Jerky is Low in Sugar

To make jerky, meat must be cured in either sugar, salt, or a mixture of both. Depending on the flavor of jerky, the curing solution may lean heavily in one direction or the other. However, jerky is typically low in sugar especially when compared to other protein-rich snack foods like protein bars. Flavors such as Teriyaki and Sweet and Spicy have the highest amounts of sugar to achieve a sweeter flavor, but most other flavors have only 3 grams of sugar per ounce, making them low-sugar healthy snack options.

Jerky is Low in Fat

When made with lean meat, jerky can be very low in fat, making it a perfect snack for a healthy diet. Much of the fat found in the meat is eliminated during the drying process leaving jerky with only a small amount of fat in each serving.

Jerky Is a Low-Carb Snack

One of the problems that people run into when following a low-carb diet is finding alternative sources of energy. Jerky is a healthy snack that is low in carbs but still offers a good amount of energy. Eating jerky can give you natural energy without the unpredictable spikes and crashes in insulin and energy levels resulting from carb-heavy snacks. Replacing high-carb snacks with high-protein snacks like jerky can actually promote fat loss and keep hunger away longer.

What About the Salt?

While too much sodium can be harmful to your health and body, you can also become sodium deficient if you cut it out completely. Again, it’s about balancing what you eat with what your body needs.

Unless you are eating jerky for every meal everyday, tossing a handful of beef jerky into your gym bag or kid’s lunch box can have more benefits than downsides. In our busy modern lifestyle it can be difficult to eat and snack right. That’s where jerky can be a great way to intake protein and iron on the go, helping to keep you focused and fuller longer while curbing your appetite for a bag of chips or a candy bar.

Want More?

Here are some interesting facts about beef jerky:

Jerky Is a Favorite for Astronauts

Meals in space need to be selected carefully. They have to provide nutrients that are essential for general wellbeing, but they also must occupy little space, can’t require refrigeration, and must be able to be consumed in a zero gravity environment.

Easy to eat, occupies little space, and full of nutrients – no wonder astronauts love beef jerky!

Almost Any Meat Can Be Prepared as Jerky

Most of the jerky that people eat is beef jerky, but jerky can be made from just about any meat. If meat is dried, salted, and seasoned it becomes jerky. Besides beef, some of the most popular meats that are used for jerky include elk, buffalo, and venison, but jerky has also been made from game birds such as ducks and pheasants. Even fish, such as tuna and salmon, can be made into jerky. Jerky possibilities are endless.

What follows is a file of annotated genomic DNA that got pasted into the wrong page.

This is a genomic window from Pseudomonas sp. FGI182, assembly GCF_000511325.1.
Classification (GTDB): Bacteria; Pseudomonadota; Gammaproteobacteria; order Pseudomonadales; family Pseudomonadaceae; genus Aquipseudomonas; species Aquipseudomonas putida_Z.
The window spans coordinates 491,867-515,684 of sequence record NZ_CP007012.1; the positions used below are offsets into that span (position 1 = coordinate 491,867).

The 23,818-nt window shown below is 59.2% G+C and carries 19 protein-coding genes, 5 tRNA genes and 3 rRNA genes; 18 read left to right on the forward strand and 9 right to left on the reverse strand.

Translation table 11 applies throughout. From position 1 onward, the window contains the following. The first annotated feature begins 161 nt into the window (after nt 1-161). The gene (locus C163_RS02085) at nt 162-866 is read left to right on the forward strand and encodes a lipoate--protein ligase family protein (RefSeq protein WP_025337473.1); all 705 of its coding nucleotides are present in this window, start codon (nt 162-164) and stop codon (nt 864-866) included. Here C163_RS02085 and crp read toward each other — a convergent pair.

Some Animals Make Jerky

Surprisingly, humans are not the only ones who make and eat jerky. Some animals have discovered the same process and use it to store food, too. Red squirrels set mushrooms on trees to dry them out so they can eat them later. Red fire ants have been observed leaving parts of meals to dry then going back to consume them at a later time.

Jerky Loses Substantial Weight During Dehydration

It takes a lot of meat to make one ounce of jerky. Since beef is 60 percent water, the dehydration process can reduce its weight in one half or even two thirds. To put it simply, three pounds of raw beef may shrink down to only one pound of beef jerky once dried. That’s a big weight loss. It’s this small yield that can make jerky fall a little more on the expensive side.

There Are Strict Regulations on Beef Jerky

You probably didn’t know that jerky faces strict regulations and restrictions on both its production and importation. The Food Safety and Inspection Service of the US Department of Agriculture has carefully laid out procedures for processing jerky, including treating the meat to make sure it’s safe for human consumption. Many countries also have very strict restrictions on jerky imports. Some countries completely prohibit it, while others require voluminous paperwork and inspection before it can enter the country.

Jerky Pairs Well With Wine

Jerky is usually associated with adventure and exercise. Yet jerky and wine are often paired. In Rome, pork and beef are carefully seasoned with fennel seeds, pepperoni peppers, and salt to make coppiette. The gourmet jerky is served with red wine in bars and restaurants throughout the city. A hot and spicy jerky pairs wonderfully with a sweet Reisling and a simple savory jerky goes well with a Cabernet Sauvignon.

Beef Jerky Is a Fast Growing Industry

In 2018 the beef jerky business became the fastest growing snack industry of the year and revenues are still growing. Current diet trends have emphasized the importance of protein and the innovative approach of jerky producers in promoting its health benefits have made this a popular option for consumers, second only to chips.

Jerky is one of the oldest (and arguably the tastiest) preserved meats available. While in the past jerky got a bad name as a high-sodium and highly processed food, recent years have seen a turn. Farms and food establishments have transformed jerky from a guilty pleasure into an energy- and flavor-packed powerhouse snack.

Hope you enjoyed our dive into beef jerky with its colorful history and fun facts. We leave you with this: every June 12 is National Beef Jerky Day, a day to celebrate the snack that so many enjoy all year.